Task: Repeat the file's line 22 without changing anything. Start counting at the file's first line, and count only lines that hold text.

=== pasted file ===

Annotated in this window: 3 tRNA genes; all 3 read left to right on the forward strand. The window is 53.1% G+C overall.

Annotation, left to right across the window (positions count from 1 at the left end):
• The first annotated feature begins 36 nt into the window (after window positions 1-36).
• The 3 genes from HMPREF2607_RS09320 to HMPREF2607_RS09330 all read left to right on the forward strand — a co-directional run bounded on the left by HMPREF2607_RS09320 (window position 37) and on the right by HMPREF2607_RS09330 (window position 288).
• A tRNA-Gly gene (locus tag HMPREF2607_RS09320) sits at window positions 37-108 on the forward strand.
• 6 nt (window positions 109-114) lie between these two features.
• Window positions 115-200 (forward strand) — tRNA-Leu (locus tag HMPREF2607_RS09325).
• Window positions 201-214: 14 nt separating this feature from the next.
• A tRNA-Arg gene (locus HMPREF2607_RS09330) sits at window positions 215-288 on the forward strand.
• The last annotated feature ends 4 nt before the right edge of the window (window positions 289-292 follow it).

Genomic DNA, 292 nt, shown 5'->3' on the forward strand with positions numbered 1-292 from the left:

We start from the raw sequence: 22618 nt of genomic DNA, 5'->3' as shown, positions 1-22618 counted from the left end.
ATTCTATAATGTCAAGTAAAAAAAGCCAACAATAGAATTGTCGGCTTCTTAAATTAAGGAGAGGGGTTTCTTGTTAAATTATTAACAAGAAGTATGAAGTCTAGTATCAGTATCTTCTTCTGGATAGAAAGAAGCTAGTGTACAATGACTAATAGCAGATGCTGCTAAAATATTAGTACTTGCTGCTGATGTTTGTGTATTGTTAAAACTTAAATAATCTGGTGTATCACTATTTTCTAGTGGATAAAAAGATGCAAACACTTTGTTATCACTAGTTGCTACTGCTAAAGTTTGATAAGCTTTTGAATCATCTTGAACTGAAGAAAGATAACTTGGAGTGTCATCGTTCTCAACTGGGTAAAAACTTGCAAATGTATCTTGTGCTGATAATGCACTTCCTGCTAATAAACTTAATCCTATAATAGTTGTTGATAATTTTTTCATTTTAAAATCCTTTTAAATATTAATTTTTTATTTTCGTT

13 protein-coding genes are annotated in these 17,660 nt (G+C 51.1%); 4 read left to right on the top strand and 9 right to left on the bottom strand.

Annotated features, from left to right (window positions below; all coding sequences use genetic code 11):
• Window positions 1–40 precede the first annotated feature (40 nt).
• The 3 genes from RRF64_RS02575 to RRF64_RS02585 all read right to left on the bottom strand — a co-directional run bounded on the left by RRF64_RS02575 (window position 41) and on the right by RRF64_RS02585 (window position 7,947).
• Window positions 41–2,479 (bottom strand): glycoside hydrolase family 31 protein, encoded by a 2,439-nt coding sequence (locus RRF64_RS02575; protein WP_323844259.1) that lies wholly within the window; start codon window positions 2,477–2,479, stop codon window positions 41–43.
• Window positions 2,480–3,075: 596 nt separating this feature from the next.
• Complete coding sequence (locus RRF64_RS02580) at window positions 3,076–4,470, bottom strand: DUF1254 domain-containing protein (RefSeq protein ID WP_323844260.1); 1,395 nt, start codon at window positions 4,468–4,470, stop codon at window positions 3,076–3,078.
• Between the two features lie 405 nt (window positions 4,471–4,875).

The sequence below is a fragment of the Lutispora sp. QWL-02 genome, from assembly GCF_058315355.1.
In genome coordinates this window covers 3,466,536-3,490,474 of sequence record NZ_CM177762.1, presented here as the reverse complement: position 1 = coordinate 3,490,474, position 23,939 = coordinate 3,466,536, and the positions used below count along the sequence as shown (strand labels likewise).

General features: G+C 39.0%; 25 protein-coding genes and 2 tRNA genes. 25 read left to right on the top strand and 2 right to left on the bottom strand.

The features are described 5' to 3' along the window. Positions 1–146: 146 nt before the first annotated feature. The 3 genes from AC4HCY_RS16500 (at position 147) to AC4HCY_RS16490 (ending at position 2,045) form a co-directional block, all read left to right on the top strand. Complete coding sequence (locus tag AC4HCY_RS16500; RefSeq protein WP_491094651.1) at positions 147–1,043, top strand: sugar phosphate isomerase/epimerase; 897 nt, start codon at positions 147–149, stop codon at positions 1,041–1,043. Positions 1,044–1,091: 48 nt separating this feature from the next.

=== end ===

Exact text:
The sequence below is a fragment of the Lutispora sp. QWL-02 genome, from assembly GCF_058315355.1.